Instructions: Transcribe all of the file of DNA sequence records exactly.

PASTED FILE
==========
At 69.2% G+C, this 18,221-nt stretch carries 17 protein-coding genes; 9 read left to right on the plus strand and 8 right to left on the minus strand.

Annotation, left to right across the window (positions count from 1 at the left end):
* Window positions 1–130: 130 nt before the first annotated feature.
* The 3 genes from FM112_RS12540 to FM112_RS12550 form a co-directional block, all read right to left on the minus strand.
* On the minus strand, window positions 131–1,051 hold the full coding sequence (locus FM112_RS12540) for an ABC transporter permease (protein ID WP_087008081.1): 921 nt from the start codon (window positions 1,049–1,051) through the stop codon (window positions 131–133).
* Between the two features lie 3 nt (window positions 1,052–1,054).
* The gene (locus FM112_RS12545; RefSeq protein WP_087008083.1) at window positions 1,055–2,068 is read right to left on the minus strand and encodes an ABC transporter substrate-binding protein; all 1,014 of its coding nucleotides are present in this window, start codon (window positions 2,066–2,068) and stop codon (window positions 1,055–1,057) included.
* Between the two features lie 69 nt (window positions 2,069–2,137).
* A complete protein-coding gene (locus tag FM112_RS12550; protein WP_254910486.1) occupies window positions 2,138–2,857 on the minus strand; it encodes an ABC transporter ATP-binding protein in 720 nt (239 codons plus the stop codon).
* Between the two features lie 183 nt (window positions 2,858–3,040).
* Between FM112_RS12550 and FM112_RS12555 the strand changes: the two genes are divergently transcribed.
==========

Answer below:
At 69.2% G+C, this 18,221-nt stretch carries 17 protein-coding genes; 9 read left to right on the plus strand and 8 right to left on the minus strand.

Annotation, left to right across the window (positions count from 1 at the left end):
* Window positions 1–130: 130 nt before the first annotated feature.
* The 3 genes from FM112_RS12540 to FM112_RS12550 form a co-directional block, all read right to left on the minus strand.
* On the minus strand, window positions 131–1,051 hold the full coding sequence (locus FM112_RS12540) for an ABC transporter permease (protein ID WP_087008081.1): 921 nt from the start codon (window positions 1,049–1,051) through the stop codon (window positions 131–133).
* Between the two features lie 3 nt (window positions 1,052–1,054).
* The gene (locus FM112_RS12545; RefSeq protein WP_087008083.1) at window positions 1,055–2,068 is read right to left on the minus strand and encodes an ABC transporter substrate-binding protein; all 1,014 of its coding nucleotides are present in this window, start codon (window positions 2,066–2,068) and stop codon (window positions 1,055–1,057) included.
* Between the two features lie 69 nt (window positions 2,069–2,137).
* A complete protein-coding gene (locus tag FM112_RS12550; protein WP_254910486.1) occupies window positions 2,138–2,857 on the minus strand; it encodes an ABC transporter ATP-binding protein in 720 nt (239 codons plus the stop codon).
* Between the two features lie 183 nt (window positions 2,858–3,040).
* Between FM112_RS12550 and FM112_RS12555 the strand changes: the two genes are divergently transcribed.